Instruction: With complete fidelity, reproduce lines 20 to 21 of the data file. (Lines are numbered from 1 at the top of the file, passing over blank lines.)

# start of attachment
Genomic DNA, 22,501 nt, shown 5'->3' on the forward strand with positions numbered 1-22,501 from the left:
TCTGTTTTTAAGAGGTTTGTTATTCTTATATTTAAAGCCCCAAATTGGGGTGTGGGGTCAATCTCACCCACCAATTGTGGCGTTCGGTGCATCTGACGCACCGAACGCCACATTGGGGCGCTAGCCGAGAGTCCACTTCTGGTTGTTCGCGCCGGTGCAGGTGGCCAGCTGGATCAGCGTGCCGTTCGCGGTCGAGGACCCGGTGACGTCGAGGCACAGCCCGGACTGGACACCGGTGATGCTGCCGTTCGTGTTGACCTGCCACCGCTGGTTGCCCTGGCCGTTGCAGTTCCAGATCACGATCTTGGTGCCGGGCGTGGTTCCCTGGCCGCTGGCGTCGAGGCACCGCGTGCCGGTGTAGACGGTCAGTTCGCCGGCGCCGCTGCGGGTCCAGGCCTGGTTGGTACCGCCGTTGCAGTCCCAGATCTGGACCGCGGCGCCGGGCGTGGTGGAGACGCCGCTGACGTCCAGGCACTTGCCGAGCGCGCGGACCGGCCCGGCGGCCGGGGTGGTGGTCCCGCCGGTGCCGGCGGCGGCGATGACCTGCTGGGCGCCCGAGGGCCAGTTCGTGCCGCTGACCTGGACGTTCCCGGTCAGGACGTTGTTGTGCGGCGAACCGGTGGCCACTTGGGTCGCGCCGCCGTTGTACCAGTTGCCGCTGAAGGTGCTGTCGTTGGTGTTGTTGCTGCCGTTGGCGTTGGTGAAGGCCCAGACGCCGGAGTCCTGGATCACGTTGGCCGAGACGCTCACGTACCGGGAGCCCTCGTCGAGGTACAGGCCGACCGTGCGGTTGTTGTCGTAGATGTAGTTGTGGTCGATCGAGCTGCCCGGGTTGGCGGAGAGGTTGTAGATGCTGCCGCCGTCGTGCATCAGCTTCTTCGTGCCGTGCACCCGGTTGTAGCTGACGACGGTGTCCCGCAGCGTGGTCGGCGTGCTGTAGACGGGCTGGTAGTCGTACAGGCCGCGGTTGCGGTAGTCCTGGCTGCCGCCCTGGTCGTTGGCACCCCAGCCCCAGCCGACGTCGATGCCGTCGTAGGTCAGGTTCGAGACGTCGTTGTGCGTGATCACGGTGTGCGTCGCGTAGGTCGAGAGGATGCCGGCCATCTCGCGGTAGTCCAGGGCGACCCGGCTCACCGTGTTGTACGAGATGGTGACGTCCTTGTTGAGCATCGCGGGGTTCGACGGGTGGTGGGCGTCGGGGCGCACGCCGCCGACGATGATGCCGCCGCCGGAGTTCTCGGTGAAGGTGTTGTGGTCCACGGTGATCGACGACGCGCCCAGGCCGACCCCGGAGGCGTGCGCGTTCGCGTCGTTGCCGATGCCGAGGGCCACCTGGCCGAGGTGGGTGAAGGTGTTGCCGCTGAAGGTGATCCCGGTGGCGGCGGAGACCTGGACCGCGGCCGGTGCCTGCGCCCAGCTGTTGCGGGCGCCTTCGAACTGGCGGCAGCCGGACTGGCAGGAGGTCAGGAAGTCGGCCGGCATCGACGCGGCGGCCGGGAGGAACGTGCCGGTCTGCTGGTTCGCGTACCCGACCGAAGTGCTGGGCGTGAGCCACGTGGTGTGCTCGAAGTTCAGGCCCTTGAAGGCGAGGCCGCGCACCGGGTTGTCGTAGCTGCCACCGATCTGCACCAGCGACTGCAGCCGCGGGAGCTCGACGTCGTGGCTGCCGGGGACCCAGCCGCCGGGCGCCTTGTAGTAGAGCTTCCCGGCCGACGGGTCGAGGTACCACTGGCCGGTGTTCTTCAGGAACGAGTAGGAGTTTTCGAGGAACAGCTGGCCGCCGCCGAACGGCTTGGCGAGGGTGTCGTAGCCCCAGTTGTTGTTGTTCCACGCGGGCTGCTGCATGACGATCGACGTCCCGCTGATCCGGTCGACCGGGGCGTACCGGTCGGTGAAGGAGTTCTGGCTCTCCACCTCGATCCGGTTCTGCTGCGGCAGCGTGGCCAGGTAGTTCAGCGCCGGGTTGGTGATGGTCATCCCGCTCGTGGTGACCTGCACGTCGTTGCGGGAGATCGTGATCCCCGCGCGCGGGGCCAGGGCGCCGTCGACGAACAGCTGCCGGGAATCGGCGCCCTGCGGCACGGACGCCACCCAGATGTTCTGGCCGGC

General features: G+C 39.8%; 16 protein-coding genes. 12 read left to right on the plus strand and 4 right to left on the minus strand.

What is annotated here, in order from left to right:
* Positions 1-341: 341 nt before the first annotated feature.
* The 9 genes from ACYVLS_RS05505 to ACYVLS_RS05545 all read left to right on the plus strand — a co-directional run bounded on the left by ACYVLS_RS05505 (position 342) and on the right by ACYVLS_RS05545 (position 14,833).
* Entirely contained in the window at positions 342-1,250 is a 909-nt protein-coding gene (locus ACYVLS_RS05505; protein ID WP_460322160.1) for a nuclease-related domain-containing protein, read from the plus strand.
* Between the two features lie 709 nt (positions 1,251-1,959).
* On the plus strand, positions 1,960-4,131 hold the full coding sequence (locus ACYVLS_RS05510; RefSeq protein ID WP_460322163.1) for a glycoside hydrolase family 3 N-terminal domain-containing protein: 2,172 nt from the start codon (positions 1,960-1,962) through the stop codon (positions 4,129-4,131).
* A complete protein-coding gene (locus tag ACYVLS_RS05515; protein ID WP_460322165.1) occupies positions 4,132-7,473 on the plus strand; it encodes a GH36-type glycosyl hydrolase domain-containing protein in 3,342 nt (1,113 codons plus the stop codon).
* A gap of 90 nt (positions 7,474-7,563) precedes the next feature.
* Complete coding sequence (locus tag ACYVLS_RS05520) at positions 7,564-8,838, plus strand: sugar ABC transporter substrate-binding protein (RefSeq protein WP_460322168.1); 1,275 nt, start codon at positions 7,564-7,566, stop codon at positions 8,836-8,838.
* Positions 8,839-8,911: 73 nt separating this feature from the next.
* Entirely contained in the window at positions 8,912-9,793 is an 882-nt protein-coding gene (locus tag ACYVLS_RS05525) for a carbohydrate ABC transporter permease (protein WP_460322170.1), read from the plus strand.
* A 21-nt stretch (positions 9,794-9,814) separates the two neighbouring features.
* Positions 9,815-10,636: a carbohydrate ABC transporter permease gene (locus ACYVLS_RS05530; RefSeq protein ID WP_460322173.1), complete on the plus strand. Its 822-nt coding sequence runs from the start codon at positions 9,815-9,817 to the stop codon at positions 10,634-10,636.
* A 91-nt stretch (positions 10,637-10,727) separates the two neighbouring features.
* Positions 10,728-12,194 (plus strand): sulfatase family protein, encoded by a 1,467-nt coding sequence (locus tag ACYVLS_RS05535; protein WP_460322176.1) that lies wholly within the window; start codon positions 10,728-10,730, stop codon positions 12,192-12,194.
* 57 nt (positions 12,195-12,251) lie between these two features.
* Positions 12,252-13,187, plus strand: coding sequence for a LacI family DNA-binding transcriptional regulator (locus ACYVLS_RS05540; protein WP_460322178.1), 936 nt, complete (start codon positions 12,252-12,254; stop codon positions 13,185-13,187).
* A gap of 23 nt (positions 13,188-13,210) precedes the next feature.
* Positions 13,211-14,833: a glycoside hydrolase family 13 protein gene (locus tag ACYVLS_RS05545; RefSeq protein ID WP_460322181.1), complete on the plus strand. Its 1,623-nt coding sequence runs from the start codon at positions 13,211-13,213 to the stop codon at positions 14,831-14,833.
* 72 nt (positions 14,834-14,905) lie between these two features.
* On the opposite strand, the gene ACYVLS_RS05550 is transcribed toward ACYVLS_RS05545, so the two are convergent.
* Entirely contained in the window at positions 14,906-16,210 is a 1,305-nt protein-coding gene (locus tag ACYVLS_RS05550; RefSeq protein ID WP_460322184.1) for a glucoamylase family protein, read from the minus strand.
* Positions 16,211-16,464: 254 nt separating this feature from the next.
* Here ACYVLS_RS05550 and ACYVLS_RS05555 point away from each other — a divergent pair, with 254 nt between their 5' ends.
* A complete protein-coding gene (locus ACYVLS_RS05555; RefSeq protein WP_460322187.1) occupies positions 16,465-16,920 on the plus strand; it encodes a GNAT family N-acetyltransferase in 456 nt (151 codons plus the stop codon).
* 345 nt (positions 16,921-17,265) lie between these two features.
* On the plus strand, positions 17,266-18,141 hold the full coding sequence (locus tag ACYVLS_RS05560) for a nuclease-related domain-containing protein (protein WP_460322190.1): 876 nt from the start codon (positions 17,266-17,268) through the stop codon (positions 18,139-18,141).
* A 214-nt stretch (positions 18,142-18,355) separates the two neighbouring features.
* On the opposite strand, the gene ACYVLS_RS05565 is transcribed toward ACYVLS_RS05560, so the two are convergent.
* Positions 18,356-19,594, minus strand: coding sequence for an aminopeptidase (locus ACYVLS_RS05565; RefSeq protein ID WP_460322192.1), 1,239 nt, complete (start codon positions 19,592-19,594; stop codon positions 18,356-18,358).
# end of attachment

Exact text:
* Positions 12,252-13,187, plus strand: coding sequence for a LacI family DNA-binding transcriptional regulator (locus ACYVLS_RS05540; protein WP_460322178.1), 936 nt, complete (start codon positions 12,252-12,254; stop codon positions 13,185-13,187).
* A gap of 23 nt (positions 13,188-13,210) precedes the next feature.